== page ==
I love Thanksgiving. I love the gathering of family and friends. Our house bulges with both, and the tables (yes, plural) groan with food options. There is laughter, joking, and memories are made. I feel extremely blessed. Also, extremely tired, but I digress.
What I thought on this year though were a couple of random things. I thought about how we are sort of at a crossroads. I don't know that next year Rob will be with us for Thanksgiving. He might be,and he is always welcome. But I think that it is also possible that he may be elsewhere, spreading the wings he has been fledging these past few years of college. I may be cutting the carrots and potatos myself next year--missing his smile, quiet helpful demeanor and oh goddess, his speedy knife skills.
My father in law and my mom are aging. It was a huge relief this year to see that Dad seemed better than when we got together this summer. His recent cataract surgery has had an amazing success on his vision and he barely needs glasses now. His energy seems better and I hope for many many more Thanksgivings with him, but you never know. My mom is the same age and she too is slowing a bit. She has health issues that have begun to impact her abilities and this is troubling to her and frightening to me.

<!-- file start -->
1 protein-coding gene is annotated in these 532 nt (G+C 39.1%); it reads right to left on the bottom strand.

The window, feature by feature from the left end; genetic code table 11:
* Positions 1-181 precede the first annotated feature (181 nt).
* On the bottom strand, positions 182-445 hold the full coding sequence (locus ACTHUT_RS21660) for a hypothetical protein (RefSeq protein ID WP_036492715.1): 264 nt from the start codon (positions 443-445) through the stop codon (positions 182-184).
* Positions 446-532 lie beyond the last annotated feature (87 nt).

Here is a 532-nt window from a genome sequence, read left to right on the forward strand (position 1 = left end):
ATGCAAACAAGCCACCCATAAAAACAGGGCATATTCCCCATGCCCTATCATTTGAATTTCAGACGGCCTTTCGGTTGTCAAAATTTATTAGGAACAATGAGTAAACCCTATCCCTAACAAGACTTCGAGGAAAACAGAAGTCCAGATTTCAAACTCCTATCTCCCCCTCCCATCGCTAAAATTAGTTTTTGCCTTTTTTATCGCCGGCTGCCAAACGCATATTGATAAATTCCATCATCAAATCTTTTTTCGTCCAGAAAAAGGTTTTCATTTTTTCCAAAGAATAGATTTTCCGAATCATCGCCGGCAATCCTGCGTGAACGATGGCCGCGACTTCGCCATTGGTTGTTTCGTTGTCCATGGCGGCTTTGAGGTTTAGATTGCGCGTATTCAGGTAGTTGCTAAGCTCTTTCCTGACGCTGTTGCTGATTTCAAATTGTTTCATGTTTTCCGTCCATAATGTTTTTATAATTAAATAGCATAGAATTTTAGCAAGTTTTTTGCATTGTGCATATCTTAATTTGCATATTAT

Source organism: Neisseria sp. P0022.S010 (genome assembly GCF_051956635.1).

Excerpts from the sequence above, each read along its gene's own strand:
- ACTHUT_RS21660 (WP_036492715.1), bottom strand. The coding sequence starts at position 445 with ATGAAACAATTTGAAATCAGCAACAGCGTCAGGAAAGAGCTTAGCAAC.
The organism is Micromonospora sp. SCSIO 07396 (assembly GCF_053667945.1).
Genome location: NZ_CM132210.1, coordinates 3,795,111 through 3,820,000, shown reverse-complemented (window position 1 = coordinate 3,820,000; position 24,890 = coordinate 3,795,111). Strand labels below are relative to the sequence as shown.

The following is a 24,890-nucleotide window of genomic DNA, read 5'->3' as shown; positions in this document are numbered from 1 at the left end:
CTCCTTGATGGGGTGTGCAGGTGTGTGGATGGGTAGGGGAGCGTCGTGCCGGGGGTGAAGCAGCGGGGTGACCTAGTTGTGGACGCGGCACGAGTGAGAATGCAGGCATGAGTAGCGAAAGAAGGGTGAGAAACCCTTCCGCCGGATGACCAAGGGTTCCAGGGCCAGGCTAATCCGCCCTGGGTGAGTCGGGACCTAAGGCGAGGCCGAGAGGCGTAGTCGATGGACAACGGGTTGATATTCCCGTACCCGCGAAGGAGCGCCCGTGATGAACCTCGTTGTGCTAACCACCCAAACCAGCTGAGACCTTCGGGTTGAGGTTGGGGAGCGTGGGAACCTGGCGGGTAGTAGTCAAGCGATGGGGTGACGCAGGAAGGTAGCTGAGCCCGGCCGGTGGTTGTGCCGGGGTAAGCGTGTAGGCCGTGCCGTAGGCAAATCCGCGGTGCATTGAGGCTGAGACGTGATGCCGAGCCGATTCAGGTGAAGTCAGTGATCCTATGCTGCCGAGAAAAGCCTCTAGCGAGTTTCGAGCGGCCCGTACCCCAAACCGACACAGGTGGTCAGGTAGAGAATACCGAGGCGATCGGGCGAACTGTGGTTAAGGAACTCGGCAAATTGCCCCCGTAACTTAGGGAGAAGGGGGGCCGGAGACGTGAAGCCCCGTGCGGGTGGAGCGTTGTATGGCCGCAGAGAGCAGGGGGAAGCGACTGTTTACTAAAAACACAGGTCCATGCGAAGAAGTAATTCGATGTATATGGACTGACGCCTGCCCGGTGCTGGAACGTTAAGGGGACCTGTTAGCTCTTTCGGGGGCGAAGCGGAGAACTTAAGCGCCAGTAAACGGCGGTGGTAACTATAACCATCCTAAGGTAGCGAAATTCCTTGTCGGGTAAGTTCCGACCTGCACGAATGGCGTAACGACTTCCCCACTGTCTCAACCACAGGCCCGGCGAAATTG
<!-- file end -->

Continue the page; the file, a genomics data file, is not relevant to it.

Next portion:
And at a wider level, as I sat in abundance, I was reminded that this is not a day of rejoicing for the native population of our country. And today, right now, we are again perpetuating injustice against the native population. How can we even think about something as toxic as the Dakota Access PipeLine? How can we allow water cannons to douse protestors in freezing temperatures? How is it that we seem unable to learn from past mistakes and continue to perpetuate the same unfair treatment?
So today, yes I celebrated. But I celebrated not that first Thanksgiving. I celebrated family. I celebrated friends, and the strength of love.